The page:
Image of Jesus College war memorial

Roy Evans Bullen, Captain, King’s Royal Rifle Corps

Roy Evans Bullen came up to Jesus College in 1911 from the Leys School.

Born: Durban, South Africa on 21 June 1892

Died of wounds received in action: 29 April 1916

R.E. BullenAn all-rounder

According to the Jesus College Cambridge Society Annual Report 1916, he was head prefect and captain during his time at the Leys.

Whilst at College he pursued his sporting activities with great vigour, as a member of the rugby, lacrosse and cricket teams. He would eventually become the Captain of the Jesus College Rugby Union Football Club and attain a blue for lacrosse in 1913 and 14 (Biographical Notes of Members 1901-1920).

Rugby union, cricket and lacrosse

He made an immediate impact at rugby and was described in his first term as “A very tall forward, useful out of touch. In the loose is good with his hands but is inclined to kick too hard. Must improve his scrum work if he is ever to do any real good” (Chanticlere, Michaelmas Term, 1911, p24).

He seems to have made a similar impact at lacrosse in Lent Term 1912, when he made the ‘Varsity XII as the goalkeeper. Chanticlere wrote that he “swears by the overlapping grip, and keeps his eye well on the ball”. (page 36)

Still in his first year and now in the third term he became a member of the cricket team, where he was described as having done good work with the ball (Chanticlere, Easter Term 1912, p41).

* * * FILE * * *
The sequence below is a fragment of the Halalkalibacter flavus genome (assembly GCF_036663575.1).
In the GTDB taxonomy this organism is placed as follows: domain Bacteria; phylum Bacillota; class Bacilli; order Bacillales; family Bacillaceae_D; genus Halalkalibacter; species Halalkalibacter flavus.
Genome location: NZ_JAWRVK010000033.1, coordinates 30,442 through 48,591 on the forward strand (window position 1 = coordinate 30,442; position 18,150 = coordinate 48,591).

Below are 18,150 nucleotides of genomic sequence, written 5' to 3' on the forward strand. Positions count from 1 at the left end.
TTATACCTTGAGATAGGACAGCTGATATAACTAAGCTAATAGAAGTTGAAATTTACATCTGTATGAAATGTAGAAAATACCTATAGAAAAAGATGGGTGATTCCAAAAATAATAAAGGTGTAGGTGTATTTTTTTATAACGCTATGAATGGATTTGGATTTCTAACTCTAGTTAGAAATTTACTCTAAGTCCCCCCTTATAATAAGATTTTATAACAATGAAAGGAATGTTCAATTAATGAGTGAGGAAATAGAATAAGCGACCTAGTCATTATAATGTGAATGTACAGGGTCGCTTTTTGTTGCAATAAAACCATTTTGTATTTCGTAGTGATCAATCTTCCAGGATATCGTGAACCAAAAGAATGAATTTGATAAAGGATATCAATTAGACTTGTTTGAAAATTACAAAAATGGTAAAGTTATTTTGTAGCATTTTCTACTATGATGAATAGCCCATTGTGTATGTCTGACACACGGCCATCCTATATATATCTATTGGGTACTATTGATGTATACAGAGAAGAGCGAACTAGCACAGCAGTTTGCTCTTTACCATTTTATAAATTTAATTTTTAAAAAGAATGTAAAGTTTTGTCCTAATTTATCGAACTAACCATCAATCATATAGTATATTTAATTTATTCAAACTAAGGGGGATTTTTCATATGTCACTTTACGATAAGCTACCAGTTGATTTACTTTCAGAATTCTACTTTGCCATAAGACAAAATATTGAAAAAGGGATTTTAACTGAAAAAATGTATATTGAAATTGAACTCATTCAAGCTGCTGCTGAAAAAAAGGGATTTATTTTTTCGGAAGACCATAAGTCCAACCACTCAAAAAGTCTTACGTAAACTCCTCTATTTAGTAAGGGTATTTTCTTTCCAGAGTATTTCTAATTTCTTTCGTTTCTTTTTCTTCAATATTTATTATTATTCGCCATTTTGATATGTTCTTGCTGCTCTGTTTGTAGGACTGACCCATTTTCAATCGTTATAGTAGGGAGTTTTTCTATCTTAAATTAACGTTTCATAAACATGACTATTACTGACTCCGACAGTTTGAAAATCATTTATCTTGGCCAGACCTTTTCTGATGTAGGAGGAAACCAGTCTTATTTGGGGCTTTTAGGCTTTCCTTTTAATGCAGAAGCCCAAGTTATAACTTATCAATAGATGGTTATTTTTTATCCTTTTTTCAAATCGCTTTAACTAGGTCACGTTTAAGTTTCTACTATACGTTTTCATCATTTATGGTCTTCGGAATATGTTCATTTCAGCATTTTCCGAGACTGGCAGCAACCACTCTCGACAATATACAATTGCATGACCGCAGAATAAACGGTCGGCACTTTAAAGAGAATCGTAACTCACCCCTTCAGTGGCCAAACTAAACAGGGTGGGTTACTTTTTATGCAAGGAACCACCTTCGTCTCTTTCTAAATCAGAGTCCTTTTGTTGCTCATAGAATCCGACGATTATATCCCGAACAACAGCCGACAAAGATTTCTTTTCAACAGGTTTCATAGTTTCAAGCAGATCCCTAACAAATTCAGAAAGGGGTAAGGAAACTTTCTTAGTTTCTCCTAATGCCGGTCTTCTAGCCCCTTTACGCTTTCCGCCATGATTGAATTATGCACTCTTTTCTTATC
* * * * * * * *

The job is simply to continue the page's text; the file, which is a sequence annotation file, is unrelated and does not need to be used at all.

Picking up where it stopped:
His averages are produced in the Michaelmas Term 1912 edition, (on the opposite page to yet another glowing rugby tribute). He batted well, scoring 216 runs from 13 innings but his bowling figures are impressive getting 31 wickets from 174 overs at an economy rate of 18.09 (Chanticlere, Michaelmas Term 1912, pp30 - 31).

This pattern of excelling at each sport continues throughout his time in College, and he is given the honour of a “Cock of the Roost” type article in the Michaelmas Term 1913 Chanticlere.

College hero to war hero

He got his BA in 1914 and then joined up almost immediately. He had already survived being wounded twice in 1915 but succumbed to the wounds he received in battle in April 1916.

The photograph above was accompanied by a letter from his parents in which they quote Kipling’s poem “Dedication” from “Barrack-Room Ballads” in honour of their son:

“He scarce had need to doff his pride or slough the dross of Earth -

E'en as he trod that day to God so walked he from his birth,

In simpleness and gentleness and honour and clean mirth.”

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